Starting off with the Pros, the Oshawa store is a thing of beauty, it is well lit, looks cool,  and it is fairly easy to shop. I cant speak for all locations, but the fishing/hunting department is on the second floor of the Oshawa store.. pefect for us snobby anglers who dont really want to rub elbows with campers, and hikers. We want our own section, and we got it.. also glad to see that that the fly fishing section is seperate, would not want a fly fisherman to have to look at Bass gear.. (joke)

The store carries a large assortment of all major brands, and is priced right. Most products can be purchased at the same or better prices then available at other retailers. There are no head scratchers here. no product made me wonder "what are they thinking"

For a new store I found the staff to be friendly and fairly knowledgeable. Im all for a cute counter girl, but if she cant help, why is she there. This is not the case in the fishing department, the staff helped me find the items I was looking for and actually knew what they were.. and I appreciate that.


Not to much to complain about here, after three visits Im pretty confident there will be a 4th & 5th visit. That being said this is a new store, and I think they need time to work out the kinks when it comes to product assortment and layout. Although I was able to navigate and find what I wanted, I did not like having to look for ice gear in three separate sections.

As for the product assortment, I think two things could improve the shopping experience. First off the HQ team needs to remember that Ontario is a different beast then Quebec, just because they dont move a lot of ice gear in some of the Quebec stores does not mean the same will be true in Oshawa or Vaughn.. Simcoe, Scugug and the BOQ are all huge bodies of water within an hours drive, you will get ice fisherman in your stores, and you best have what they are looking for or we will keep traveling down the road.

My second concern when it comes to product selection is that they focused heavily on the major brands and are well stocked in them, but the smaller growing brands are not really on display. For me what sets stores apart is product selection, I will drive 2 hours to one store if they have one product I cant get anywhere else ( i.e Paddletales), but if I can get what you have anywhere.. what then sets you apart? 

So thats that, I would recommend you take a trip to a SAIL store near you, they are well worth the trip. If you are looking to gear up for the upcoming bass season they will have the brands you know, and in case you feel like camping, hiking or canoeing, they have all that gear too. Between Sail & Gagnons the Durham region is really set up well for anglers, there is no longer a need to make that extra 45 minute drive to the Bass Pro Shop (and if you do, their is a SAIL store close by)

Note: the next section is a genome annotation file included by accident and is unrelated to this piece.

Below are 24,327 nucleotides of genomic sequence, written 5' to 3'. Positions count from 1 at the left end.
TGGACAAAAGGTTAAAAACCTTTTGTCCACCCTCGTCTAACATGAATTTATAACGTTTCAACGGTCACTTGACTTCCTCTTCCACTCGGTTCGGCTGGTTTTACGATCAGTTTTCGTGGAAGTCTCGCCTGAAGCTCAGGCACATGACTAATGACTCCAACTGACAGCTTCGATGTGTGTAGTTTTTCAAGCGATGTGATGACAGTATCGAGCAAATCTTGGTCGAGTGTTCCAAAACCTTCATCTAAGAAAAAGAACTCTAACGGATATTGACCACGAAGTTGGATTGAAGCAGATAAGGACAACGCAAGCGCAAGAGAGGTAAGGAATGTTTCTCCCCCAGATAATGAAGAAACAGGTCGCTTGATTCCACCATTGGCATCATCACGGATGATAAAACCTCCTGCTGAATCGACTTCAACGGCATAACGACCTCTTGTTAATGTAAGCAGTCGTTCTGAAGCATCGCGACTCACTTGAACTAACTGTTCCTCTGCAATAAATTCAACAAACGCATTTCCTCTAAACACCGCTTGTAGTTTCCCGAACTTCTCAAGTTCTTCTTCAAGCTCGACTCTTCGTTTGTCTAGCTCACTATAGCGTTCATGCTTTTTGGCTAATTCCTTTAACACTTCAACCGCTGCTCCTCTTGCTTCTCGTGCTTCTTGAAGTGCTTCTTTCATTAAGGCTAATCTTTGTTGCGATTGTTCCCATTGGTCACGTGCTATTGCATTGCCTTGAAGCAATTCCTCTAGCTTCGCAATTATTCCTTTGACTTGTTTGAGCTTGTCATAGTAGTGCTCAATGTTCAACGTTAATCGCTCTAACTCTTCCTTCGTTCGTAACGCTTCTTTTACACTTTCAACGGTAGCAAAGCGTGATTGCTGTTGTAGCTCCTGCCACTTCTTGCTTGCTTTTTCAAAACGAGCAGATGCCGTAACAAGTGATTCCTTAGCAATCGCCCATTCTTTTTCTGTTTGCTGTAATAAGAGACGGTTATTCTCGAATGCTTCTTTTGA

Tuesday, May 8, 2012

Bass Fishing in May.. what a feeling!

Well, my 4 day whirlwind trip to lake Erie and lake Chataugua has concluded, the weather was pretty much amazing and second only to the actual fishing. Our little group of 4 did some serious damage on Chataugua, and I popped my cherry on Lake Erie ( I have now wet a line in 4 of the 5 great lakes)

Our Trip started out on a foggy note, we arrived at Lake Erie slightly after 7am on Thursday morning and the fog was thick as pea soup. To avoid getting run over we decided to stick to the harbour and some small bays in the Buffalo area.

The fishing was slow, but we did manage to boat a few fish, including a nice smallie that came in around the 3.5lb mark.  We dragged tubes, tossed drop shop rigs and threw spinnerbaits at them, but did not manage more then a 3 or 4 bites.

(Kenny with a 3.8lb smallmouth)

Once the fog lifted we headed out into the big lake to work some shoals and try to  jig or crank up a Lake Erie Legend. I broke into my Sebile D&S Crank (yes I broke down and bought one) and built some muscle cranking it down in 20+ feet of water. We marked bait fish but were unable to find any more smallies out on the big lake. By early afternoon, we packed it in, and headed to second Erie hot spot .. the harbor in Dunkirk.

Once at Dunkirk, I was treated to a show I had never experienced before, 2 boats, 4 anglers and more double headers then I could count. In our short stay (the damn harbour launch is closed from 5-9pm on Thursdays) each angler netted more fish then I'm willing to share here, all of them were little tanks from 1 to 2lbs' and we were whacking them on everything from  tubes, to jerbait and spinnerbaits, you name it. The action was so fast that is was hard to stop for a picture, but I could not help but grab one for the memory bank.